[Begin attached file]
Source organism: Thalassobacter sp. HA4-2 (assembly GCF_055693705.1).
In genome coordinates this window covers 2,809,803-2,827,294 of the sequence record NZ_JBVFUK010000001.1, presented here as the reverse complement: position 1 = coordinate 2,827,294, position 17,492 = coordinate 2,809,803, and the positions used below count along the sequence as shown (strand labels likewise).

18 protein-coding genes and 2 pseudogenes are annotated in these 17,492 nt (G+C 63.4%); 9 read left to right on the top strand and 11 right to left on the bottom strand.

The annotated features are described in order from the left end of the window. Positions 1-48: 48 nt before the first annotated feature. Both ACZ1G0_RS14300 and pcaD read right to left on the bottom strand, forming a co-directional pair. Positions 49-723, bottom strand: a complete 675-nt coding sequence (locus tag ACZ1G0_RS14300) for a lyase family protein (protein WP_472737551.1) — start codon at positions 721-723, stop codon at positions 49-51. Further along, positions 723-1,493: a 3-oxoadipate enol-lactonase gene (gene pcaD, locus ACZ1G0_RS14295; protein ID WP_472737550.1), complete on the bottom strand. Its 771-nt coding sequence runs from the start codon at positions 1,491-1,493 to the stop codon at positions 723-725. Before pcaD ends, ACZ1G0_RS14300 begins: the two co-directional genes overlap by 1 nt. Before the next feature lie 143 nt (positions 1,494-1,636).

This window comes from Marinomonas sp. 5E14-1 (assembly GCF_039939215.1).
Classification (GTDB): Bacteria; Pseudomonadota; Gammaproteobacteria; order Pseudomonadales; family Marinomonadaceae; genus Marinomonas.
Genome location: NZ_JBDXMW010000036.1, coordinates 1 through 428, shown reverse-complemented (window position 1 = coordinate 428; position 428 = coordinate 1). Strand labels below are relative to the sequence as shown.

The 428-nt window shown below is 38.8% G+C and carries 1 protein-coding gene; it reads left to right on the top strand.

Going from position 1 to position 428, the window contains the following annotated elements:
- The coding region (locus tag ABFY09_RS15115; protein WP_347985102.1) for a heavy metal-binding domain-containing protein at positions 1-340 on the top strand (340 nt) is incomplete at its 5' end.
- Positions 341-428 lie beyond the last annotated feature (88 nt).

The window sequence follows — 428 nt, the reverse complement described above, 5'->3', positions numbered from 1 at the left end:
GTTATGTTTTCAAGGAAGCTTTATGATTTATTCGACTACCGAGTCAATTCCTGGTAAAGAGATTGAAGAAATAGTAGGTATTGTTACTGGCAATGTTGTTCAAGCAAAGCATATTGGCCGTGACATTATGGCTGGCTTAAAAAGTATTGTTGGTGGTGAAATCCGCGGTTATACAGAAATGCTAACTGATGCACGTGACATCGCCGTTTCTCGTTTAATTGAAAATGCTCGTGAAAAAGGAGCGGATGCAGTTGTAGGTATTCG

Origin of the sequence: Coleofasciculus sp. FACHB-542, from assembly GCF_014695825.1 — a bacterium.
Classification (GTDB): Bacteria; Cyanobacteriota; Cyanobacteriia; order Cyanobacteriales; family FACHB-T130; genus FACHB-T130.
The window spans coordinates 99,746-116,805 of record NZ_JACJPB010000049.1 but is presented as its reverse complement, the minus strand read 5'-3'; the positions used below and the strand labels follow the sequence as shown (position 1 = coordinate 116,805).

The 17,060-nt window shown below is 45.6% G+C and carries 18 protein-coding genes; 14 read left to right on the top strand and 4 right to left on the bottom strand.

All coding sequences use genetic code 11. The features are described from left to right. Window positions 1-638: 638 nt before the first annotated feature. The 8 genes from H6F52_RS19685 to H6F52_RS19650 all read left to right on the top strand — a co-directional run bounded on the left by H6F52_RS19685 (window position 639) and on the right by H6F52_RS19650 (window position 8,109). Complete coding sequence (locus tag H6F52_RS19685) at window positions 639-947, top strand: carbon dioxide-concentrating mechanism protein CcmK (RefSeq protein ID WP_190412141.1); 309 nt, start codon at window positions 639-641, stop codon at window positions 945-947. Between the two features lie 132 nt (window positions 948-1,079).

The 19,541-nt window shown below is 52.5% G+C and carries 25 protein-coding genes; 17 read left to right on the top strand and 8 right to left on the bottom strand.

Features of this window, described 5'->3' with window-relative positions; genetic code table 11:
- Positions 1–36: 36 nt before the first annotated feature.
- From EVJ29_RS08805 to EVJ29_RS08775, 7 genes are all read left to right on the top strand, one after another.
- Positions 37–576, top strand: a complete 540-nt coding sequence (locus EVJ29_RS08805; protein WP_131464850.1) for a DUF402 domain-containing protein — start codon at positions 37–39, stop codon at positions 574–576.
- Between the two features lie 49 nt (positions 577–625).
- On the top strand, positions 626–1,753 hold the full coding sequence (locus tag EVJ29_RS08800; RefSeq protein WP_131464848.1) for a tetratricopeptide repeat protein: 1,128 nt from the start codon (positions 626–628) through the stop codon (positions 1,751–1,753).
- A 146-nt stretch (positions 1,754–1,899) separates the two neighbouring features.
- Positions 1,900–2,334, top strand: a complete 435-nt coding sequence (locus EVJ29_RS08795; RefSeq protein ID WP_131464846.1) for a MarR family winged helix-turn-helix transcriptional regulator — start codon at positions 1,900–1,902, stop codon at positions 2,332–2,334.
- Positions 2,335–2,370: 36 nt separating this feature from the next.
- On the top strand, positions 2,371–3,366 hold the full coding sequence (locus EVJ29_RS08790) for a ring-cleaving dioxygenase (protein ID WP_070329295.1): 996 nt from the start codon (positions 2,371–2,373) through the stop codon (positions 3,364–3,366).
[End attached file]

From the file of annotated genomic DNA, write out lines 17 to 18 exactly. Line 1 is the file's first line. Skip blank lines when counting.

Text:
The 17,060-nt window shown below is 45.6% G+C and carries 18 protein-coding genes; 14 read left to right on the top strand and 4 right to left on the bottom strand.

All coding sequences use genetic code 11. The features are described from left to right. Window positions 1-638: 638 nt before the first annotated feature. The 8 genes from H6F52_RS19685 to H6F52_RS19650 all read left to right on the top strand — a co-directional run bounded on the left by H6F52_RS19685 (window position 639) and on the right by H6F52_RS19650 (window position 8,109). Complete coding sequence (locus tag H6F52_RS19685) at window positions 639-947, top strand: carbon dioxide-concentrating mechanism protein CcmK (RefSeq protein ID WP_190412141.1); 309 nt, start codon at window positions 639-641, stop codon at window positions 945-947. Between the two features lie 132 nt (window positions 948-1,079).